26 February, 2014

Laurent Gérault spares left candidates and warns that victory goes through the centre

Le candidat centriste aux élections municipales, Laurent Gérault considère que l'actuel président de l'agglomération  Angers Loire Métropole, Jean-Claude Antonini, ainsi que le président du Conseil général, lui aussi candidat aux échéances des 23 et 30 mars, Christophe Béchu, étaient tous deux responsables du déclassement de la ville. Dans cette interview, le candidat centriste ne semble pas en cause deux de ses challengers de gauche, Fréréric Béatse et Jean-Luc Rotureau. 

Laurent Gérault, the centrist candidate to the March 23 et 30 municipal elections, refuses to come out in favour of Jean-Claude Antonini, former Angers mayor and president of the agglomeration community, or Christophe Béchu, president of the General Council of Maine-et-Loire.

According to Mr. Gérault, their "squabble" is at the origin of the "drop of the town" in the compe-tition between Western territories for growth, jobs and fame, he said in the second of the interviews published by the daily Ouest-France during the electoral competition. For Mr. Gérault, that was visible in the Technicolor case in which the two authorities did the opposite of what both they recommended. "While both urged to involve themselves in a hunt in pack at the regional level, they were rather mobilized to fight each other", he deplored.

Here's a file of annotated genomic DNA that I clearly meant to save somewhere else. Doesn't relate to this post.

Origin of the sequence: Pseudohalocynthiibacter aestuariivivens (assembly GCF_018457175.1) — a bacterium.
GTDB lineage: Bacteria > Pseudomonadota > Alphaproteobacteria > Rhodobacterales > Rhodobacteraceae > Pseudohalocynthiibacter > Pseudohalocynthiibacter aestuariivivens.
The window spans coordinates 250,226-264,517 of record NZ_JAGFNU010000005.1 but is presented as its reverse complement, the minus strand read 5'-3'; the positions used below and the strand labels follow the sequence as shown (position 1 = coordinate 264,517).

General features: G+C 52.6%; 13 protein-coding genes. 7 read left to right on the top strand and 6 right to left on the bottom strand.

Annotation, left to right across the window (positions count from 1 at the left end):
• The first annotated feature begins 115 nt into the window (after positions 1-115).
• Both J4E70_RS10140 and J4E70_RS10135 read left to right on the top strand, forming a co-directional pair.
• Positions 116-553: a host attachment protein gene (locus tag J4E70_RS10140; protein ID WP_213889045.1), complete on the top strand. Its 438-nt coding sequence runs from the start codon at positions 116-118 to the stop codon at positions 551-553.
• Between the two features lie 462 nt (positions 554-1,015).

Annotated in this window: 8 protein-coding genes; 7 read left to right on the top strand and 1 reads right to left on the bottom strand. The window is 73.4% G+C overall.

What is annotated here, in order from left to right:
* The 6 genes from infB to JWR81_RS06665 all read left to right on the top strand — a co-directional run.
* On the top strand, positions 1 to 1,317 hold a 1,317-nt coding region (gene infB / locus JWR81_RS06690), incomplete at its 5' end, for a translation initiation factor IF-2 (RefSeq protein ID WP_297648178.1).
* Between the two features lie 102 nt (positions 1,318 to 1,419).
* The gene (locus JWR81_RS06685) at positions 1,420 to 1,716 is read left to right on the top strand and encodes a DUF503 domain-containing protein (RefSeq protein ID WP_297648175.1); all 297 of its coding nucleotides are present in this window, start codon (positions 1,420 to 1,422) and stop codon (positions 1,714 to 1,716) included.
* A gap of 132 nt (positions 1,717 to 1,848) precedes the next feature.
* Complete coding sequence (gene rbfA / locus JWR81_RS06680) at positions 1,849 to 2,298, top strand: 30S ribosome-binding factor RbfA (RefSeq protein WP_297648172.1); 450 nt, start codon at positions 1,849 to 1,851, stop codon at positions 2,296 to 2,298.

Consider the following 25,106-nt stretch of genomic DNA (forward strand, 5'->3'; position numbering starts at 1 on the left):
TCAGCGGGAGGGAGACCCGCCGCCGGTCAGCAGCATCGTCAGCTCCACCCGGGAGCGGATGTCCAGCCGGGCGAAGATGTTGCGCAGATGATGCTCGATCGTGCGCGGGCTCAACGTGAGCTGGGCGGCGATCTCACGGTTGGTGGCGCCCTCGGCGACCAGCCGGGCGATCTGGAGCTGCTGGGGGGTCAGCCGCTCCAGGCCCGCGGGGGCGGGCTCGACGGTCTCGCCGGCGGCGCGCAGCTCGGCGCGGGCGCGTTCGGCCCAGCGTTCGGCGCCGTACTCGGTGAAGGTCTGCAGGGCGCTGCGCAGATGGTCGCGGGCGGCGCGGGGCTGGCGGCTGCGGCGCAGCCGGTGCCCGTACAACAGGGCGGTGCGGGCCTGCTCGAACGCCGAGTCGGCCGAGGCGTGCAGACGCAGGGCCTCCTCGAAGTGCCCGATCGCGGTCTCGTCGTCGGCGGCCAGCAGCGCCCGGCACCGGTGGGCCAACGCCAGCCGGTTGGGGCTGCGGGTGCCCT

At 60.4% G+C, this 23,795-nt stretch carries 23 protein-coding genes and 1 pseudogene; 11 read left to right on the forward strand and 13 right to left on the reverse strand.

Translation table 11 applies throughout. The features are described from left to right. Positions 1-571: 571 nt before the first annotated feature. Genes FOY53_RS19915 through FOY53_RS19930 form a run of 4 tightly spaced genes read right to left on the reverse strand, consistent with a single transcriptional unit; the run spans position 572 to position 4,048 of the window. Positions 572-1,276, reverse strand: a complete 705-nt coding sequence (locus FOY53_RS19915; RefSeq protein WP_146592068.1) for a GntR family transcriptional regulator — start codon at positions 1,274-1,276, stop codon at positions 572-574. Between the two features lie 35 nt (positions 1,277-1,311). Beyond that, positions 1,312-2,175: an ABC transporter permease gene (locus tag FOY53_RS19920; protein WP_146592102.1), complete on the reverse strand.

The candidate, who apparently didn't directly criticize the current Angers mayor,  didn't act differently with Jean-Luc Rotureau, one of his left challengers. He focused his critics towards André Despagnet, current deputy mayor in charge of finances, who choose to support Mr. Rotureau, after having elaborated the budget of Angers city for 2014. "Having planned the capital expenses and the increase of taxes, he coudn't not withdraw. Honestly, that shocked me", a standpoint suggesting that the current mayor was rather betrayed.

Anticipating the second round of the municipal elections, the centrist also pointed out that "nobody will win without the centre", a clear signal to Mr. Béatse and Mr. Rotureau, he never accused, and Mr. Béchu, about his availability to talk with them about the possible conditions of his support.

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